Gerry Cinnamon isn’t your average musician.

So far, he’s amassed a solid fanbase, sold out two major Glasgow venues and received death threats - all before even releasing an album.

“I’m into all sorts of stuff, but music is not really one of them”, he says - jokingly of course.

I’ve been given a piece of paper with some background on Cinnamon ahead of our interview which describes him as ‘infamous’, but he’s not quite sure why.

When we start to chat, it becomes pretty clear.

“I don’t take anything to do with the industry. My show (at the O2 ABC) sold out in two days with just a Facebook post and no marketing at all. You don't need marketing. You just need the tunes - that’s all you need.

“I’m in a bizarre position where I don't care about advancing my career in any way, shape or form, I just want to get the album out and do a wee tour.

“The music I write is what I want to hear myself. What other artists play acoustic guitar and their gigs are bouncing? That's all I’m looking for.

“My lyrics are honest almost to a fault, it gets me into trouble. I think people appreciate that.

“The industry is an illusion - it's one of the places where chancers can get away with stuff.

“Everyone is anxious and they feel like they're out their depth and I tell them that everyone is just blagging it.

“The industry ends up saturated with people who pretend they know what they’re doing. The a*** has fallen out of it.”

Straight-talking Cinnamon will be one of the acts performing on the new King Tut's stage at the first ever TRNSMT festival next weekend.

The Castlemilk-born musician has been preparing for the massive performance by hiding in his room.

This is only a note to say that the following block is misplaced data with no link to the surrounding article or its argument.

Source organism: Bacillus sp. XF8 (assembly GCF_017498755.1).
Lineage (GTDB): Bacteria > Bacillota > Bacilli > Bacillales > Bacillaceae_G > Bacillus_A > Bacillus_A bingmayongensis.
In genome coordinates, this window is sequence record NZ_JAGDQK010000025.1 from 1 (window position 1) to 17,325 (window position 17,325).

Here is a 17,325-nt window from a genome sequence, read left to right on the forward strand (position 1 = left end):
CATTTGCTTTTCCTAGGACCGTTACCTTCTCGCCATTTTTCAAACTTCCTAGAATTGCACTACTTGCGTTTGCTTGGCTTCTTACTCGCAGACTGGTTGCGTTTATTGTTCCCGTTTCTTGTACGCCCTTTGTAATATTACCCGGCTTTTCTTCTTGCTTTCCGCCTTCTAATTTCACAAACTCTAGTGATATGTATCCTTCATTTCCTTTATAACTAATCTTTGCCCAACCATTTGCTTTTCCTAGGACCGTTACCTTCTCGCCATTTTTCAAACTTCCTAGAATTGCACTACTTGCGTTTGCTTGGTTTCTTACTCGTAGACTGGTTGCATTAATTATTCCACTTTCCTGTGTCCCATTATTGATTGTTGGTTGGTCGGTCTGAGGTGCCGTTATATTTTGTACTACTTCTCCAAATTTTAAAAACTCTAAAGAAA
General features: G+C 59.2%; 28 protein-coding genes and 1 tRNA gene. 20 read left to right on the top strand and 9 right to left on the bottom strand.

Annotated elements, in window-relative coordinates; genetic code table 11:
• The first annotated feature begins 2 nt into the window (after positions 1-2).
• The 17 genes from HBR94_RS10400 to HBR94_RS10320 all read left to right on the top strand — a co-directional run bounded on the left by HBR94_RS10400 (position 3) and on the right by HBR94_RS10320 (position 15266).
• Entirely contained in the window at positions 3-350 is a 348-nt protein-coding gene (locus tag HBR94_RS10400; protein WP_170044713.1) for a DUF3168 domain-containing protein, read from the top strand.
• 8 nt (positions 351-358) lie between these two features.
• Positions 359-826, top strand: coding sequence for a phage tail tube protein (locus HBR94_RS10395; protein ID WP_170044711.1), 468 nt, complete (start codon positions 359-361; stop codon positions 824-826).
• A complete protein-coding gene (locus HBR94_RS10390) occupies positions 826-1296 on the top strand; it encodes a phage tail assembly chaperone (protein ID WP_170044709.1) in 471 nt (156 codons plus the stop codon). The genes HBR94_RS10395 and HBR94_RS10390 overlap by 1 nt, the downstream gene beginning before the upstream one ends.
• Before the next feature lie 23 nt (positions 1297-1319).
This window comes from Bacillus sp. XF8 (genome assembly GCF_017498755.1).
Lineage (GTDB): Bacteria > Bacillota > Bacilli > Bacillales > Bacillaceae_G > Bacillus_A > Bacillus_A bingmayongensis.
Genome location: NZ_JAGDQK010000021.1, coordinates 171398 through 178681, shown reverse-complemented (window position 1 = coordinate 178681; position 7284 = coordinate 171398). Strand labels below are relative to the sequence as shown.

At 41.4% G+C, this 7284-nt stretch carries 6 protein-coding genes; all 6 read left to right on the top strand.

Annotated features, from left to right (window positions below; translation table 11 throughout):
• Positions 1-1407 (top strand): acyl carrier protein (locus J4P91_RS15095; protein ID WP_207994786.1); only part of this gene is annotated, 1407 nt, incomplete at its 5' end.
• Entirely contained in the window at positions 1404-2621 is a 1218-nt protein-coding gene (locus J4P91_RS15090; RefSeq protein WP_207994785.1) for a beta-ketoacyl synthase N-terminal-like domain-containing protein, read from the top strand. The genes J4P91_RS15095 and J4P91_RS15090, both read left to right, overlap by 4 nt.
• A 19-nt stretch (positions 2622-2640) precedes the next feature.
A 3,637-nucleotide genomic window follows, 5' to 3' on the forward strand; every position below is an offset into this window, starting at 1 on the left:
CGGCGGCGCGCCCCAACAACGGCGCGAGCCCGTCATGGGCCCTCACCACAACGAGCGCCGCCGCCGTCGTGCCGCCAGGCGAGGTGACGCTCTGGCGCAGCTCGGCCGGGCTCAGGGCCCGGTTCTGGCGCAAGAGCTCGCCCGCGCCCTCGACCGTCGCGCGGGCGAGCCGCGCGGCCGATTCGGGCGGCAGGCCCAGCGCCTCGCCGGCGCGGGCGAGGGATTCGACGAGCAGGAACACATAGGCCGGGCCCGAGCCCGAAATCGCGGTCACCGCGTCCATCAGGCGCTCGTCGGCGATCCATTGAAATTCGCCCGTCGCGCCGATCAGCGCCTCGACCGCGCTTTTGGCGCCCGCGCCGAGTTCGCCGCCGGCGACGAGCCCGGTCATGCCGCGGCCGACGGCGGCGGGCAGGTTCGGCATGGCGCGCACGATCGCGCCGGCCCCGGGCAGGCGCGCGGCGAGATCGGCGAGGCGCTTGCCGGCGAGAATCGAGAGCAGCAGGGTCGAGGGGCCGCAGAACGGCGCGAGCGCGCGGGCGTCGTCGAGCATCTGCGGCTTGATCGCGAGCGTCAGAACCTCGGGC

“I feel like I’m just out the jail”, he says when we meet in King Tut's Wah Wah Hut.

“This is the first time I’ve picked up the guitar and sang in a while.”

He's been writing new material in the comfort of his own home, but don’t expect to hear it at the festival.

“I’m a big believer in giving people what they want. If I go see a band I want to hear the tunes that I know.

“Everytime I perform a new song, someone records it and then everybody knows it anyway.”

When he was about 14-years-old, Cinnamon was sent to London with his friend and friend’s dad, after getting into “a bit of trouble”.

There was nothing on TV so they learned how to play guitar and turned out to be pretty good at it.

After getting back to Castlemilk, he started writing songs.

“I figured that if I write 1,000 songs, at least one of them will be good", he explains.

“I’m always writing songs, I’m writing one in my head right now."

In terms of inspiration, Cinnamon needs only himself.

"There's no one I look up to in the industry when it comes to writing. I’m just a weirdo. I like Bob Dylan and Oasis when I was a wee guy. I’m into all sorts of stuff but music isn't really one of them.

"Everything has become TV music and I’m here to destroy it."

There’s no debating that he can write a catchy tune. In the run up to the independence referendum, he penned the crowd pleasing ‘Hope Over Fear’ and became a bit of a figure for the movement, despite it being the opposite of his intention.

“The whole narrative has changed now. I’m a Nationalist in a sense that I believe that Scotland could and should be an independent country.

“I did read the facts - I didn't just watch Braveheart and throw my hat in the ring.

“The only reason I got involved was, not because I wanted to change anybody’s mind, but because I wanted to inject some questions and reality into the debate - which wasn't even a debate. I got swept up in it and got death threats.”

It wasn't the first time he's encountered backlash and I'm sure it won't be the last.

He says: “I managed to get out of Castlemilk before it was too late. I’m not treated like celebrity when I go back - some people still want to take the jaw off me.

“Most people are really nice, I didn't expect the reception I got, it’s beautiful. I know that half of them appreciate it but the other half just want to murder you or slag you. It's a weird place but it’s full of really good people there."

Gerry Cinnamon will play the King Tut's stage on Saturday July 8.